NEW YORK (Reuters) - In another setback for prominent hedge fund manager Kyle Bass and his campaign to eliminate some drug patents, the U.S. Patent and Trademark Office on Wednesday declined to hold a trial on the validity of a patent on Biogen Inc's multiple sclerosis drug Tecfidera.

Last month the patent office also declined reviews requested by Bass and his Coalition for Affordable Drugs on two Acorda Therapeutics Inc patents. The Biogen patent covered a dosing regimen for Tecfidera, which had $2.9 billion in sales last year.

Despite recent slowing demand, Tecfidera is the top-selling oral MS drug and widely considered to be Biogen's most important near-term growth driver.

Biogen shares were up 2.8 percent at $300.65 at midday on Wednesday.

The Bass group had argued that the Tecfidera patent, which covered a specific dosing regimen for patients, was obvious in light of previously known treatment methods.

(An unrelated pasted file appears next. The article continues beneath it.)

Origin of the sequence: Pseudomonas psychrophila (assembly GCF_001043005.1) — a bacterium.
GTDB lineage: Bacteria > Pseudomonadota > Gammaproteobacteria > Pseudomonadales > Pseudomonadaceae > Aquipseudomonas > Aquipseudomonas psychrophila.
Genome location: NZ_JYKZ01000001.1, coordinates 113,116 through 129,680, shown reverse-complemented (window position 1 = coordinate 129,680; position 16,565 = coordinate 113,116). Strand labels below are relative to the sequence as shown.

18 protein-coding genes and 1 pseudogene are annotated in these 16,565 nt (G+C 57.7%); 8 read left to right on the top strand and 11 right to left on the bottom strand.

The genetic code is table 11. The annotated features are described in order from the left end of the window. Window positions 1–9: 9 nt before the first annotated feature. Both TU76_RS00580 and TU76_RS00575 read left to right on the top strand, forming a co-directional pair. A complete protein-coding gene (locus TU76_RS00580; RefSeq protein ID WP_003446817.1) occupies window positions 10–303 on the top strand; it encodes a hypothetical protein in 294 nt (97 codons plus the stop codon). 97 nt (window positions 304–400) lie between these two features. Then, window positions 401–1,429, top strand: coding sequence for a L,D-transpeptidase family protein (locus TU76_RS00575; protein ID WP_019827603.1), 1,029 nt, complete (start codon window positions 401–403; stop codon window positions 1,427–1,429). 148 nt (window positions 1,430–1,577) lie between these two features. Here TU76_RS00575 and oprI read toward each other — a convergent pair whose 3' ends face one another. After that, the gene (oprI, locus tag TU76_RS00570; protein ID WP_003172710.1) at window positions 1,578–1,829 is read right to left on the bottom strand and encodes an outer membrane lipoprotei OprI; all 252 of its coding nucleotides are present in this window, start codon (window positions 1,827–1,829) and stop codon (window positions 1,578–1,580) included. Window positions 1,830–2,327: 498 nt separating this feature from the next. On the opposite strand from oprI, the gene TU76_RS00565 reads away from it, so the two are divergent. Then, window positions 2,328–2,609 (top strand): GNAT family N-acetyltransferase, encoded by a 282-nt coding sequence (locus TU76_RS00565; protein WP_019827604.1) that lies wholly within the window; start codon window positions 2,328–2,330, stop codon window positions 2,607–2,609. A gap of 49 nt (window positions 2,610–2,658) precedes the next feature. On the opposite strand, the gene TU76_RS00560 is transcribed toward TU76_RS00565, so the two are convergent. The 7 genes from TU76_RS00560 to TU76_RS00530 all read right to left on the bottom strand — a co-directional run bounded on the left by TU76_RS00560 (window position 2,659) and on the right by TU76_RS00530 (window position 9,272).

The USPTO Patent Trial and Appeal Board disagreed. "It is ordered that the Petition is denied as to all challenged claims, and a trial will not be instituted," the 16-page ruling concluded.

In February, Bass began to file reviews to eliminate drug patents through his Coalition for Affordable Drugs. His group claims that drugmakers were improperly extending patent protection in questionable ways, such as changing dosage or delivery methods in order to delay entry to the market of cheaper generic versions of the medicines.

The pharmaceutical industry has raised concerns about hedge fund challenges to drug patents, saying they are intended to make money through short-selling by driving stock prices lower.

In July, Celgene Corp asked the patent agency to sanction Bass and the coalition for "abuse" of the review process. The coalition has challenged patents on Celgene's flagship multiple myeloma drug Revlimid.

(Reporting by Andrew Chung and Bill Berkrot; Editing by Alexia Garamfalvi and Matthew Lewis)